going > rapa nui part 1: the moai

Back on the travel train.

After a fall from fancy that resulted in 3 hours wasted at the Tahiti airport, a flight delayed for 18 hours, and a meh hotel outside of Papeete courtesy of LAN Chile we were finally on our way to Easter Island aka Isla de Pascua aka Rapa Nui. From here on out we’re calling this place Rapa Nui because that’s what the locals call it. It’s actually the name of the place, the people, and the language – nice, right?

a print of the island hanging in our room

a print of the island hanging in our room

There is ONE flight a week from Tahiti to Rapa Nui. As of the writing of this post it’s a super early Tuesday morning flight just after midnight that takes roughly 5 hours. To catch this flight you’ll need to leave Bora Bora on Monday early evening.

We signed up for a private tour with Easter Island Traveling prior to heading on our trip. We picked the Megalith tour which runs USD160 per person for a full day. Easter Island Traveling is run by Marcus, a Swede who fell in love with a local, learned Rapa Nui, and has made a home for himself on the island.

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not what you expected, eh?

The tour starts bright and early at 9:30am (sidebar: this legit feels super early because the sun rises really late here) and our first stop is at a site where the moai have not been restored. They’re still face down in the ground and look unrecognizable to the untrained tourist eye.

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the occassional downpour was a nice touch

We did some hopping around the coastline which looks more like the surface of Mars than anything else due to the lava rocks.

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look at the profile!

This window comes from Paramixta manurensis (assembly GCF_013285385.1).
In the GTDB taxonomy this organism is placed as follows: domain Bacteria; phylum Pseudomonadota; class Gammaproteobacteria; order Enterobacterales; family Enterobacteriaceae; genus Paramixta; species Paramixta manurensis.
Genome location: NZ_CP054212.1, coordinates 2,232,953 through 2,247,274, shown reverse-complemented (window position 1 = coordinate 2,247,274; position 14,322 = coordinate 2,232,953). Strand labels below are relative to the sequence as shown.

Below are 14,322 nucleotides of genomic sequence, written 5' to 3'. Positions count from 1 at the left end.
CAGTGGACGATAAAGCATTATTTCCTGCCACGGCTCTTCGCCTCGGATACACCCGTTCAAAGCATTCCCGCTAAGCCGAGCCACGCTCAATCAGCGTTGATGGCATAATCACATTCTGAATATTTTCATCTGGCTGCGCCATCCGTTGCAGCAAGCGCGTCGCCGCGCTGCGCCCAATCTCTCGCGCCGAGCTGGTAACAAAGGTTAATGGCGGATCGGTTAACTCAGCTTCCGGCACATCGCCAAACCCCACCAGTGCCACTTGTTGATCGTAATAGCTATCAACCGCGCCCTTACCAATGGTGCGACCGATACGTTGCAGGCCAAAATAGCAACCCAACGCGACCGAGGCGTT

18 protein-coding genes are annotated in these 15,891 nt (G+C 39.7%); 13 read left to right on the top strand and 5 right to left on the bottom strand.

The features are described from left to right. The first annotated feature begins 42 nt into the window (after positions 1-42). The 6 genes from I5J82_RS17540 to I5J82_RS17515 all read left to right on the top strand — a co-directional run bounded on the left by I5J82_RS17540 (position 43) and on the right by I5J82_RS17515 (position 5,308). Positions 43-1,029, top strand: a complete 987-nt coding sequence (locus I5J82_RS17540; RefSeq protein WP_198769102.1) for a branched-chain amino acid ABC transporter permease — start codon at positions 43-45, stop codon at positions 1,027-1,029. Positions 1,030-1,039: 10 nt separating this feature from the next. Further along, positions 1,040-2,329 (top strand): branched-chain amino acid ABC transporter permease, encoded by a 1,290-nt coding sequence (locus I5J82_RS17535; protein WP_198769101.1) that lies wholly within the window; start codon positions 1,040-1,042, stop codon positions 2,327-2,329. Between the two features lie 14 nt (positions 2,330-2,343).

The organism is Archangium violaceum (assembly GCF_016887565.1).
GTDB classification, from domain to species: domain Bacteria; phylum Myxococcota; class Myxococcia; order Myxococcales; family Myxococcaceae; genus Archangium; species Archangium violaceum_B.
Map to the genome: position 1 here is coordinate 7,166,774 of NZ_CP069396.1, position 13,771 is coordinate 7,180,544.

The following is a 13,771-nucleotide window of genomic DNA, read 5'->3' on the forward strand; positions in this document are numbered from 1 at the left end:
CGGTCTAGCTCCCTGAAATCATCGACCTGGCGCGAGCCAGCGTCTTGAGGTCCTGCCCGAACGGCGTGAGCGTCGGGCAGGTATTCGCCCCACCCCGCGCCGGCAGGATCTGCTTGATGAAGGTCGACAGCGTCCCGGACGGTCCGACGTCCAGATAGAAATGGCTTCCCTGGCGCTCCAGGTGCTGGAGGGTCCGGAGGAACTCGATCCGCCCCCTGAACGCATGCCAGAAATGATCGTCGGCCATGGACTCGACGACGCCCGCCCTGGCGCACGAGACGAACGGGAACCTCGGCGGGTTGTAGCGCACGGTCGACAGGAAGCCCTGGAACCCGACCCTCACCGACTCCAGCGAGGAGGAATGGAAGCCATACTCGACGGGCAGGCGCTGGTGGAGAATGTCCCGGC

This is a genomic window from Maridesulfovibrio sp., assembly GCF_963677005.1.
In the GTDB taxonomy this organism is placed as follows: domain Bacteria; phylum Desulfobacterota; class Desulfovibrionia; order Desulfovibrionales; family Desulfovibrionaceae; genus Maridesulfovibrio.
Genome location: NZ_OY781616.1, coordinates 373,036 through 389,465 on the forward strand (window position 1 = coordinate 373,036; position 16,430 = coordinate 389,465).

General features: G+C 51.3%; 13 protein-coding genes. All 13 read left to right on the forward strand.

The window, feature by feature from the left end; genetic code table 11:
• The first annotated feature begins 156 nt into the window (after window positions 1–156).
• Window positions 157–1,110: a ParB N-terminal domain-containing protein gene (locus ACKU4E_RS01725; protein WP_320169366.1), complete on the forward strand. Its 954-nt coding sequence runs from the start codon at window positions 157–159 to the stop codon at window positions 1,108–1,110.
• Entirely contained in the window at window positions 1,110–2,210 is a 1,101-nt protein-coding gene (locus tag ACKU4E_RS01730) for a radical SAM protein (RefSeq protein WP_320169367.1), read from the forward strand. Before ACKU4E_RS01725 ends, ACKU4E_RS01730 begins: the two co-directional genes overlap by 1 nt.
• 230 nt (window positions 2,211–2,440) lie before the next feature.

Every time I show this picture to people it takes awhile for them to see the face. And then BAM you realize you’re right up next to a moai. This one is also not restored and is on its back. I like the shot with the jeep in the background – looks like a car ad.

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so awesome.

The peak of the tour is the quarry, Rano Raraku. Here is where many moai were either in the process of being made/transported or were abandoned. It’s really an amazing sight to see. I took probably a million #moaiselfies here because I have no shame.

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can you see the faint double rainbow?

We also got some rainbow action.

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my absolute favorite

My favorite stop was Ahu Tongariki with 15 moai set up at a site you can see from the quarry. They’re all a little bit different but seeing so many of them is a little bit like being starstruck.

We ended our day with a late lunch at Anakena Beach.

the view at lunch

the view at lunch

Can you see another row of moai to the right? Marcus wrapped up the day by sharing another Rapa Nui song right on the beach. Couldn’t have ended the day on a better note!

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Bonus: failed jumping shot of Marcus and I. Oops, where’s my face? He has great jumping form. The cut off face is perfect for the blog though!

Bonus fun fact about Marcus: he and his wife were on House Hunters International!

We had such a great time that we booked Marcus again for the next day and his Birdman Tour. If you’re visiting Rapa Nui, we can’t recommend him enough – super nice, knowledgeable, has great stories (personal favorite: shipwrecked Swedes), loves his family and his adopted island, and so respectful for the place and people. He’s also a big ol’ tech geek which works out a-ok for Silicon Valley types.

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